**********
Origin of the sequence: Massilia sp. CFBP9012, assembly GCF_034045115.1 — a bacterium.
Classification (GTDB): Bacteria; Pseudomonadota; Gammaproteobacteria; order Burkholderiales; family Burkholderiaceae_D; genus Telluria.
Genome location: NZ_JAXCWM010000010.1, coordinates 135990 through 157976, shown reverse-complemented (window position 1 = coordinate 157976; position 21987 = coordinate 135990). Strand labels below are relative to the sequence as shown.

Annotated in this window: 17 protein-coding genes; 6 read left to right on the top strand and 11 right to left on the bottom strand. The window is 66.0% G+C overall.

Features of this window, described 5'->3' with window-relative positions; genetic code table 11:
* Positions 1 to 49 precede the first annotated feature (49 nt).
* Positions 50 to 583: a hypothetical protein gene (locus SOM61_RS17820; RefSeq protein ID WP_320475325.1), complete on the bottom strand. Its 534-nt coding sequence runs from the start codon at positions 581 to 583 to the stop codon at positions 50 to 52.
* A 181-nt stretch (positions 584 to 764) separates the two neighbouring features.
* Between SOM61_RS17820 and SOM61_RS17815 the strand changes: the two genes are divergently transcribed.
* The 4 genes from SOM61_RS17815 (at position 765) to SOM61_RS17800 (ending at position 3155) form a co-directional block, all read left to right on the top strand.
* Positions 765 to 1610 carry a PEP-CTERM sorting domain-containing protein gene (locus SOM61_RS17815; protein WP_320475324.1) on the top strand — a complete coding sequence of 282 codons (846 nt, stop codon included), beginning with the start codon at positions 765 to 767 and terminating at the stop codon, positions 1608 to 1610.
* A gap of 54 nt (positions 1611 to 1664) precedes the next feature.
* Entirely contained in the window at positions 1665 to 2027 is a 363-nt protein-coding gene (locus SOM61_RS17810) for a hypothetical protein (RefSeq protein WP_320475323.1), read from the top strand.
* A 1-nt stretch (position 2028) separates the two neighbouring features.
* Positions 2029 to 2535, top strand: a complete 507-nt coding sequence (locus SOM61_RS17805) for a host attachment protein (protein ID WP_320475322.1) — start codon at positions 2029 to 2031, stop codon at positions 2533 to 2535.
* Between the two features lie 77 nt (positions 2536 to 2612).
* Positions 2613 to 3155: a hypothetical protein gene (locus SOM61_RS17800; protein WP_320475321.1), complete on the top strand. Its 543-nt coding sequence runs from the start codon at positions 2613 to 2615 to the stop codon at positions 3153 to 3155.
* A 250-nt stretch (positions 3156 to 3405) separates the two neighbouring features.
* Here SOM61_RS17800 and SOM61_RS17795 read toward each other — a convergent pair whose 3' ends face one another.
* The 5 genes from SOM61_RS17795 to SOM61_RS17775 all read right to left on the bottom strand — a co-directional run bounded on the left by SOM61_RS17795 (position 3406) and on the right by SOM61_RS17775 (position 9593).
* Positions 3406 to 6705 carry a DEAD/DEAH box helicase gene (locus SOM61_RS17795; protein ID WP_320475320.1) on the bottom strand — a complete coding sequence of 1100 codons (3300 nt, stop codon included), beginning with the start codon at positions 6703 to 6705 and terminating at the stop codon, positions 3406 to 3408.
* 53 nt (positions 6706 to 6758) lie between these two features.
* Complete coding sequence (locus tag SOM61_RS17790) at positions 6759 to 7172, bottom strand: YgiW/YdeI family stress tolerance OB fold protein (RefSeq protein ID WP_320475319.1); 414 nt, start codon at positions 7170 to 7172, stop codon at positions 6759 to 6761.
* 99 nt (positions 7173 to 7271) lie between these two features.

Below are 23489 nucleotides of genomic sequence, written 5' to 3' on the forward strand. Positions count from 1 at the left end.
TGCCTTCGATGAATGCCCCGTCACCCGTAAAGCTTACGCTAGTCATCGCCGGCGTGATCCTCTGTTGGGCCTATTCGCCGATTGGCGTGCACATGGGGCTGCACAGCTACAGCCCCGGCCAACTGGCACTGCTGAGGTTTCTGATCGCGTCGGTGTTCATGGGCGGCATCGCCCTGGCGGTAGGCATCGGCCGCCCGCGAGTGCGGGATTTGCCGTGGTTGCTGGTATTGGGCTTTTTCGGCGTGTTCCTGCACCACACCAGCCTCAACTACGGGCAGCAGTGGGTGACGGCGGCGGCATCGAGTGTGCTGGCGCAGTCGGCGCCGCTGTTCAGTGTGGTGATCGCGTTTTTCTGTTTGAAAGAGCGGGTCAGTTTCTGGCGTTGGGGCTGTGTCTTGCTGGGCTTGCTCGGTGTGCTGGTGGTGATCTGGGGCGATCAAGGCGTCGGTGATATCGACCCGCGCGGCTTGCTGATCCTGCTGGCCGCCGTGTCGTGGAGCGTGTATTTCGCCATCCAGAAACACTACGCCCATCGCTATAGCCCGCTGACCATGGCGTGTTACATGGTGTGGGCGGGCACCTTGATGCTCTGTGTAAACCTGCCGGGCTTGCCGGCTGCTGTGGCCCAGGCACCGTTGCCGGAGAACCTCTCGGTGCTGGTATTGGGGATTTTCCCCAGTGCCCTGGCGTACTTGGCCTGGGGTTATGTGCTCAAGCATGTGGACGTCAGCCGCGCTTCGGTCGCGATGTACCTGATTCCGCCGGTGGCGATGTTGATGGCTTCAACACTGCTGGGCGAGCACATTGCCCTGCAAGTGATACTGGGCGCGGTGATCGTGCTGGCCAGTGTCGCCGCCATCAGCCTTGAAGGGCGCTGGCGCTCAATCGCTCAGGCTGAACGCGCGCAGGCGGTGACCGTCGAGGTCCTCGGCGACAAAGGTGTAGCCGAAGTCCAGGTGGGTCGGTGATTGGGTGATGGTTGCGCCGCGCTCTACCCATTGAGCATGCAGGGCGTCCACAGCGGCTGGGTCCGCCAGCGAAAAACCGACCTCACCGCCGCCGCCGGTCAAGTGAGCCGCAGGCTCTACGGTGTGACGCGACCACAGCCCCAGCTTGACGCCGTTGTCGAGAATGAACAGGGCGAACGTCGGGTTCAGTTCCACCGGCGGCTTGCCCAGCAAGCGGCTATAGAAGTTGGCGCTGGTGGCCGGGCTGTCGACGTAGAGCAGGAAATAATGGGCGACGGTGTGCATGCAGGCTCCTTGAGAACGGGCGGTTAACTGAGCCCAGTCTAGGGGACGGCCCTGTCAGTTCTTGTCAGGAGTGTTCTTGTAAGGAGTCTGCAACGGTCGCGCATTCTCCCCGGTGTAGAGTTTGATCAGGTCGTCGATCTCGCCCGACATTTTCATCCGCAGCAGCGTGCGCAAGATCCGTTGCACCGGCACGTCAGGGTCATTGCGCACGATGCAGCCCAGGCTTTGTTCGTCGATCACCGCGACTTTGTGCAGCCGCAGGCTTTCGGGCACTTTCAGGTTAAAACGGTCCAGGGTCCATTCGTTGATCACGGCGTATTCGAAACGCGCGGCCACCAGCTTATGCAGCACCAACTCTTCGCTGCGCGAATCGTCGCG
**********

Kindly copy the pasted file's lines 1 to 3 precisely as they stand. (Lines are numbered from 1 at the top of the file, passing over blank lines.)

Origin of the sequence: Massilia sp. CFBP9012, assembly GCF_034045115.1 — a bacterium.
Classification (GTDB): Bacteria; Pseudomonadota; Gammaproteobacteria; order Burkholderiales; family Burkholderiaceae_D; genus Telluria.
Genome location: NZ_JAXCWM010000010.1, coordinates 135990 through 157976, shown reverse-complemented (window position 1 = coordinate 157976; position 21987 = coordinate 135990). Strand labels below are relative to the sequence as shown.